New legislation is pouring into the three Northwest statehouse, and quite a few proposals (apart from the financial ones now getting almost all the attention) merit some watching. One interesting measure, based around an effort in Maine, appears headed for action of some kind in Salem: A measure that would give critics of big-box stores a few extra weapons.
You might think anything that could be seen as a business blocker would have a hard time right now, even in Oregon or Washington. But oftimes what helps one business hurts another. Consider the rationale offered by Onward Oregon:
Big box stores can either help or hurt local commerce, but communities should make the final decision. Join with our state's small businesses and pass the Oregon Informed Growth Act to give communities the right to protect their local economies.
The Oregon Informed Growth Act empowers communities to accept or deny a "big box" store based on its impact on the local economy. If you own a small business (or if you know someone who does, please forward this email to them), please sign the petition.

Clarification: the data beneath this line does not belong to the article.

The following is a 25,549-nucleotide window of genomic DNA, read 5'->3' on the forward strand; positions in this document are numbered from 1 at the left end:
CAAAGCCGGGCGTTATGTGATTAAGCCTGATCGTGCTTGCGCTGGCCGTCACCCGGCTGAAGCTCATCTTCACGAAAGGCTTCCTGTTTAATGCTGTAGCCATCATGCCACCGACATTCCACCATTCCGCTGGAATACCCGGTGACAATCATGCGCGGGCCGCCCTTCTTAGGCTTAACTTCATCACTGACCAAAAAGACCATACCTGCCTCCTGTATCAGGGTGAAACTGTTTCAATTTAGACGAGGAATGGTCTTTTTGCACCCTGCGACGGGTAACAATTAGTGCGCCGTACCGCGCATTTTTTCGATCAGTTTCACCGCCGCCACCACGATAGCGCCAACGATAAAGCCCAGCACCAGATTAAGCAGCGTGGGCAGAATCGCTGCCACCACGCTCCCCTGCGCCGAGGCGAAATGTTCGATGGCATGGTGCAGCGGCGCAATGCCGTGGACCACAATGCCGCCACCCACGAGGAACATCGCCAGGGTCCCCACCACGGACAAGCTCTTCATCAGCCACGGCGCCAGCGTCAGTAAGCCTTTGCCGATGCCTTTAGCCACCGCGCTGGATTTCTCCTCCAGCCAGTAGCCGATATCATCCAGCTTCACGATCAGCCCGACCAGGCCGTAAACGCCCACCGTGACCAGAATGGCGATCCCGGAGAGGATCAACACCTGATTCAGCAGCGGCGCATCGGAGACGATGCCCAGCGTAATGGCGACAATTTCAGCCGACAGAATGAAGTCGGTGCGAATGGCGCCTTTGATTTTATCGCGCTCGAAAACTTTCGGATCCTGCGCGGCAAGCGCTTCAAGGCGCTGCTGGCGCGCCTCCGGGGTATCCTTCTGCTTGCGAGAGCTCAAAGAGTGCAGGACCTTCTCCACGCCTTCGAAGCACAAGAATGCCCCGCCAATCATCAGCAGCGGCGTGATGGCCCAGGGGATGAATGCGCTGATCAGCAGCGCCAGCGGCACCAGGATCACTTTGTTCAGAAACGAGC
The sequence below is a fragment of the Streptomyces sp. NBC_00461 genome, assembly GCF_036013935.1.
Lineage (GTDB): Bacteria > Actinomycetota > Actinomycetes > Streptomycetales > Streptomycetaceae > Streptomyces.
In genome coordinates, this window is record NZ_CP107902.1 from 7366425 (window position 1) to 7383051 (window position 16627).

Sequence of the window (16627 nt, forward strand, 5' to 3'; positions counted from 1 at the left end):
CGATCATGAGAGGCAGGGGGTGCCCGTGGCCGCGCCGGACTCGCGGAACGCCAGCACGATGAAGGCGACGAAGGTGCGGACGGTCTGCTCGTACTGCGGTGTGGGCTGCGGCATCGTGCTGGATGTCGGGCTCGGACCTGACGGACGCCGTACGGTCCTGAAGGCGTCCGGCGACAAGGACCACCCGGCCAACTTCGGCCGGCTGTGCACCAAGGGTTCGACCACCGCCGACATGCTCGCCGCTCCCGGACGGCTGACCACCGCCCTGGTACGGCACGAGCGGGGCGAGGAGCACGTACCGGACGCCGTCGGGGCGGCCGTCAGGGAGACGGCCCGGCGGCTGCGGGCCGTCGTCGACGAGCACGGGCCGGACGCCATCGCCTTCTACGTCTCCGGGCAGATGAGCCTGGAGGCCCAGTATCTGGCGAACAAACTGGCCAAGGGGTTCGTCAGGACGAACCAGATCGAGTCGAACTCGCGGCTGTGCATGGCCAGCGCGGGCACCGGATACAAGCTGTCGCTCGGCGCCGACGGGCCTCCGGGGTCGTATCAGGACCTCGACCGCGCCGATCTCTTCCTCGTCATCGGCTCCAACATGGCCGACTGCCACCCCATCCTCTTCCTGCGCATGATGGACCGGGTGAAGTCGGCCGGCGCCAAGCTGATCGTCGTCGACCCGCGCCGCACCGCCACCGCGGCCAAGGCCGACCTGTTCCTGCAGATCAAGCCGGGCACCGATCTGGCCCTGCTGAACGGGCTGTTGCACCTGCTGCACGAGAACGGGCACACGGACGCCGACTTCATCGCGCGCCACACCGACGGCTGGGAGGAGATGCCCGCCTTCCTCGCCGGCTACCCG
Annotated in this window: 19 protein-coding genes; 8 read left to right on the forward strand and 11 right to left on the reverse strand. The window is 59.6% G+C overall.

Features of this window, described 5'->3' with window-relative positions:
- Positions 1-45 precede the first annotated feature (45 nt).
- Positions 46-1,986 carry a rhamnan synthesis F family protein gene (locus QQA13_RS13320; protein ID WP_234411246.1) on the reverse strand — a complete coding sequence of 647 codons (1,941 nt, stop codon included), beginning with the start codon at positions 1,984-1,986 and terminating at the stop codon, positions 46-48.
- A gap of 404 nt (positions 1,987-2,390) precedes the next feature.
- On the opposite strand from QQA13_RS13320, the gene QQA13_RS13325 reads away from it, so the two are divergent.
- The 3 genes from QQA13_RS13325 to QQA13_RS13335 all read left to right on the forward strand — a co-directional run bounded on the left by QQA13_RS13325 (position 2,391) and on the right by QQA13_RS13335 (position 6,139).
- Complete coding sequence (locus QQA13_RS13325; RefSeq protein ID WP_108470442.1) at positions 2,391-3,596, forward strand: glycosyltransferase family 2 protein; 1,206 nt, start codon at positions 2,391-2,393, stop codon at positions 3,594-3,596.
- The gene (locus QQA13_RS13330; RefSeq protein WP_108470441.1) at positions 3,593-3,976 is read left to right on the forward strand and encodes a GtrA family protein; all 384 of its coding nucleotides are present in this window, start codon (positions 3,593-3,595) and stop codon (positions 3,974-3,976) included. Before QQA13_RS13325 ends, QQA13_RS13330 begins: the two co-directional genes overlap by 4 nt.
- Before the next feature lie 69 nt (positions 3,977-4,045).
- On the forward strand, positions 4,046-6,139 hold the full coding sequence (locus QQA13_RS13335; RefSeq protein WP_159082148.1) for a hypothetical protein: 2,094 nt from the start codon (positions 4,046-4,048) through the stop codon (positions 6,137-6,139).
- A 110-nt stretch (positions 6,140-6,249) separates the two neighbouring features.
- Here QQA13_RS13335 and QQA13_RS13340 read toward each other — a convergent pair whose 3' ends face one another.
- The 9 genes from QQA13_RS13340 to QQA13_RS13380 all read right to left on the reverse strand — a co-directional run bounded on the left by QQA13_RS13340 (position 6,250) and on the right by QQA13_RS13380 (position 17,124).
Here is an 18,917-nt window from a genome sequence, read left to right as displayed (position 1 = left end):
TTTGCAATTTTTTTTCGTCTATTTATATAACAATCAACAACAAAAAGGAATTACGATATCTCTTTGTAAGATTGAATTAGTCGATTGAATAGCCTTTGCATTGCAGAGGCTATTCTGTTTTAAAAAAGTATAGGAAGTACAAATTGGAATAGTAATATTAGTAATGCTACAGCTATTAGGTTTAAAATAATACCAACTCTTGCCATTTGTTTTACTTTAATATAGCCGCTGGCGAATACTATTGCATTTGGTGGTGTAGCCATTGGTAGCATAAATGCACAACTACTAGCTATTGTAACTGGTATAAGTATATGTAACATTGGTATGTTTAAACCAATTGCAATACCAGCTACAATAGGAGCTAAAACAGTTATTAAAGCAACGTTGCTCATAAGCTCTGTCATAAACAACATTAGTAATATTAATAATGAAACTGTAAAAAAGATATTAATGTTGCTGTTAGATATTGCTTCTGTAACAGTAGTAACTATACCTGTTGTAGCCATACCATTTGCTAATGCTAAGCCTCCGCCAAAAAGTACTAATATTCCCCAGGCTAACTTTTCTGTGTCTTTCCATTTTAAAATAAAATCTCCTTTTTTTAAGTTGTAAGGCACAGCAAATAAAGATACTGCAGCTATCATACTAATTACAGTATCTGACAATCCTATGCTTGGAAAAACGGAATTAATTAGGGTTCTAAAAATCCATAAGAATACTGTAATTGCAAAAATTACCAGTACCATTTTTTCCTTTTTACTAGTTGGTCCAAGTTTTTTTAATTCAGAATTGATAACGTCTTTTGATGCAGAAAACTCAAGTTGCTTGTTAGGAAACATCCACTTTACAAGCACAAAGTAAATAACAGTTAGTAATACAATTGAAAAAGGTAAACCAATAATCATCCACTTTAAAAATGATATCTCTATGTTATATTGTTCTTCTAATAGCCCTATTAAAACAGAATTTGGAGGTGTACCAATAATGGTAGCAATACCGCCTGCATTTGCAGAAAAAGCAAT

The Oregon Informed Growth Act lets our local governments investigate the impact of big box stores (anything bigger than 1.5 football fields). When the WalMarts of the world apply to move into your town, an independent consultant surveys the economic and environmental impact of the development (at the cost of the developer).
The consultant checks if the big box store hurts local business, jobs, wages or the town's carbon footprint. Then the town can weigh in at a public hearing and local officials make the final decision: will the development help or hurt the community?
Sold as a protect-the-local-economy measure, this might have some real appeal. It appears not to have been formally introduced, yet, in Oregon. But we'll keep watch to see what kind of reaction the petition drive gets.